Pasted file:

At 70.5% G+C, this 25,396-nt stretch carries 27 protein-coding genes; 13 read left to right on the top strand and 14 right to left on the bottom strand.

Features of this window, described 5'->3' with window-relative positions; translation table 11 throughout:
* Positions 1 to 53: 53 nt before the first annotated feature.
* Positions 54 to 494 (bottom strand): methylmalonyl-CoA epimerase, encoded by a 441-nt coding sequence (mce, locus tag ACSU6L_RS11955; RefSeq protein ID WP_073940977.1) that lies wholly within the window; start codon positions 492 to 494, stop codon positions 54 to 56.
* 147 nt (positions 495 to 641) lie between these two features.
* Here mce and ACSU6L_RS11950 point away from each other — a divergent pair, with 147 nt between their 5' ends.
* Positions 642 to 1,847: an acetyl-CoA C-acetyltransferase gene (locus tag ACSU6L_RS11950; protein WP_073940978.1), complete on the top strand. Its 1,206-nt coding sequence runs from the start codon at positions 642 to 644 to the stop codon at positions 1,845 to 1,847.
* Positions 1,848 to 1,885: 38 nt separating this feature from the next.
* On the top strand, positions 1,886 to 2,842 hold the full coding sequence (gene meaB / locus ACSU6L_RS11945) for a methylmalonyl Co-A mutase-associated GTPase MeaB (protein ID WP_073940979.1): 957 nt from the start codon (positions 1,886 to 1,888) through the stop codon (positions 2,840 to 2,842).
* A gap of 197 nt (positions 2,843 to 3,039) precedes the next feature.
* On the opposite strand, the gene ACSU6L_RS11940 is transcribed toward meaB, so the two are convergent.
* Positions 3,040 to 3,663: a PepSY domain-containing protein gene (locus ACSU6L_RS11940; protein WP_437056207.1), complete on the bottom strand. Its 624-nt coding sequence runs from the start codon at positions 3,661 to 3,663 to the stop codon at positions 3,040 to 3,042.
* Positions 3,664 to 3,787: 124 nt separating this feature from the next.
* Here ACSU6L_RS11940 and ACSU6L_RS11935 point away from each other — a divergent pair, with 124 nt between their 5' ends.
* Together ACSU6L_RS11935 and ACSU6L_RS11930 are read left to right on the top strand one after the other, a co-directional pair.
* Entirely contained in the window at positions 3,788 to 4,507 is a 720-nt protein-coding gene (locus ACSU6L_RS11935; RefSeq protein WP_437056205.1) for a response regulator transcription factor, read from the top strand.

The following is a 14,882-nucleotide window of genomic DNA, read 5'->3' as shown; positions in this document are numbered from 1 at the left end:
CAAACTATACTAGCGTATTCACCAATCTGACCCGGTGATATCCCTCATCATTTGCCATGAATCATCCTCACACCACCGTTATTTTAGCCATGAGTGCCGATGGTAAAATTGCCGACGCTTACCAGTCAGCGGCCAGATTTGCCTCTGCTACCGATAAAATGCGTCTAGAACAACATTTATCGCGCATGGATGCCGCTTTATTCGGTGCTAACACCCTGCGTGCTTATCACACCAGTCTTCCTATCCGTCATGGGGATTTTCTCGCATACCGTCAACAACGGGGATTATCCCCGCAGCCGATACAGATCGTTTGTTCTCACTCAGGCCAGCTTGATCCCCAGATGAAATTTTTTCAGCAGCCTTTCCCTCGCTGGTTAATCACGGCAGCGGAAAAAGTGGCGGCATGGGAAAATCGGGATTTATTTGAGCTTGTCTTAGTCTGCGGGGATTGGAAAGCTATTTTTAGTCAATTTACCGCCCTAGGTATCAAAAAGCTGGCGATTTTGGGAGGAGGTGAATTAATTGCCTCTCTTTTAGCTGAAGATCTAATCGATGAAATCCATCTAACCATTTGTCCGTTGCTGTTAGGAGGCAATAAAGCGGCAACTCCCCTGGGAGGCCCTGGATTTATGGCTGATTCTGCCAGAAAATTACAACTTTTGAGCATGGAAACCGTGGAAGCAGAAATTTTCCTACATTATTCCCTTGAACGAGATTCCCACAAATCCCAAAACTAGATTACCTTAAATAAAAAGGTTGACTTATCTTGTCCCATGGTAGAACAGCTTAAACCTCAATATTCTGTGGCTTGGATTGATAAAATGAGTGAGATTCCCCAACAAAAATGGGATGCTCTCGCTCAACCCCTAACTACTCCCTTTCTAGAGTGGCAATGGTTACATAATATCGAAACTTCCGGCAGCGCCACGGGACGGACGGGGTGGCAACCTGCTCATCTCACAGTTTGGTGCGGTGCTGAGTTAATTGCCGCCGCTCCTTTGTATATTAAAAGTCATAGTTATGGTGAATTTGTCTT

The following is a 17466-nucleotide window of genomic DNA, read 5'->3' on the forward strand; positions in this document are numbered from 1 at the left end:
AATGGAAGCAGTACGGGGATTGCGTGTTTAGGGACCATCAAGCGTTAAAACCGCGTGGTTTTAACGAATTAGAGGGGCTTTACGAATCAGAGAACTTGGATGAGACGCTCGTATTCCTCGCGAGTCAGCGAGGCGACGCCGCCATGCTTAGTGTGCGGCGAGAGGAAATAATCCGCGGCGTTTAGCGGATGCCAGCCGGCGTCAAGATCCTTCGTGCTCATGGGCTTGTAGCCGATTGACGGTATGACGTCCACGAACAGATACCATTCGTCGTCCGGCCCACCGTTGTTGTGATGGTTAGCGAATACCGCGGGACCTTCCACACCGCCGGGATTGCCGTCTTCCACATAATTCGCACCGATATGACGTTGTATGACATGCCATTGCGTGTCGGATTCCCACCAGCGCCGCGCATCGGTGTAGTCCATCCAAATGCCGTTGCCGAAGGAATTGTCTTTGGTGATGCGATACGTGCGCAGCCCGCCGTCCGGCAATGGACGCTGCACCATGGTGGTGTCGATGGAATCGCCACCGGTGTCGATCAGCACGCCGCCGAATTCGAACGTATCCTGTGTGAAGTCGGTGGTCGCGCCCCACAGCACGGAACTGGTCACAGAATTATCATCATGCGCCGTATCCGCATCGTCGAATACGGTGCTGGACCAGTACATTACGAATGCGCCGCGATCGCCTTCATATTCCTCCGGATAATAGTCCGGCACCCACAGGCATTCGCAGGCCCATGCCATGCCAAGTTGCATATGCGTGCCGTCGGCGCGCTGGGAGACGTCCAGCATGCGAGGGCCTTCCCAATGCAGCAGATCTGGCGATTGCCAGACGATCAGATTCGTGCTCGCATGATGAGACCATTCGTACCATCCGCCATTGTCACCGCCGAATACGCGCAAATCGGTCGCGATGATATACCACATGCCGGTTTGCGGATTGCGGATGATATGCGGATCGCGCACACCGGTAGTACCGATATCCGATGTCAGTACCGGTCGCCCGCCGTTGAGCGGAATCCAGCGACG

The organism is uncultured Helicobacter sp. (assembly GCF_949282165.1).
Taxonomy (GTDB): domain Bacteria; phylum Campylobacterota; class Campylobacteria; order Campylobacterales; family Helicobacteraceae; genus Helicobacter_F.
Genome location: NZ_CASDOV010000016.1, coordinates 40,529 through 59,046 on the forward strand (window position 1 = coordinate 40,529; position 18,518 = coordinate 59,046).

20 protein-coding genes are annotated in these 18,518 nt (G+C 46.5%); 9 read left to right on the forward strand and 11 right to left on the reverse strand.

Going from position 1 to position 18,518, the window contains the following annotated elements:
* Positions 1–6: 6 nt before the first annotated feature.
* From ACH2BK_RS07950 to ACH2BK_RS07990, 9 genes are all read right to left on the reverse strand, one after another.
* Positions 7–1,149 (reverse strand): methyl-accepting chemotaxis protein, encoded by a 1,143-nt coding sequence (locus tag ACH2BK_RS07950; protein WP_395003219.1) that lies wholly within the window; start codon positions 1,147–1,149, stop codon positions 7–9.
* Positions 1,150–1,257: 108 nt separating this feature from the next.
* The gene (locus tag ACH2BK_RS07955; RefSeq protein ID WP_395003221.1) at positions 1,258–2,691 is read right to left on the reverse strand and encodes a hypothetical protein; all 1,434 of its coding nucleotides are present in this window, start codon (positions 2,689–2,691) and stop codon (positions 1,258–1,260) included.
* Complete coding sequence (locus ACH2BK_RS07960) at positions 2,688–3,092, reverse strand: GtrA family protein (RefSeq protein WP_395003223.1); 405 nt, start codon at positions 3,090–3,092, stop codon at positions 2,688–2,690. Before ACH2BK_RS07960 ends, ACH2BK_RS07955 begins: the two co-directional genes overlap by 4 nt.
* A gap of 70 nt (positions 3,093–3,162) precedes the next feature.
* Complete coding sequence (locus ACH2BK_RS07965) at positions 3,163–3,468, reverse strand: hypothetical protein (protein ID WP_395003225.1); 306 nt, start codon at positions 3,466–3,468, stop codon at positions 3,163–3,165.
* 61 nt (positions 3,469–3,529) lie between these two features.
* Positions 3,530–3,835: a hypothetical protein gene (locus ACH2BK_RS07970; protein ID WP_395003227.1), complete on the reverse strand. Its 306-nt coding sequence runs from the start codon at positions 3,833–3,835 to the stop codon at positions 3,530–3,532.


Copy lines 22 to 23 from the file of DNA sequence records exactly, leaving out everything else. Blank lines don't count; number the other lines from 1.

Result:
Taxonomy (GTDB): domain Bacteria; phylum Campylobacterota; class Campylobacteria; order Campylobacterales; family Helicobacteraceae; genus Helicobacter_F.
Genome location: NZ_CASDOV010000016.1, coordinates 40,529 through 59,046 on the forward strand (window position 1 = coordinate 40,529; position 18,518 = coordinate 59,046).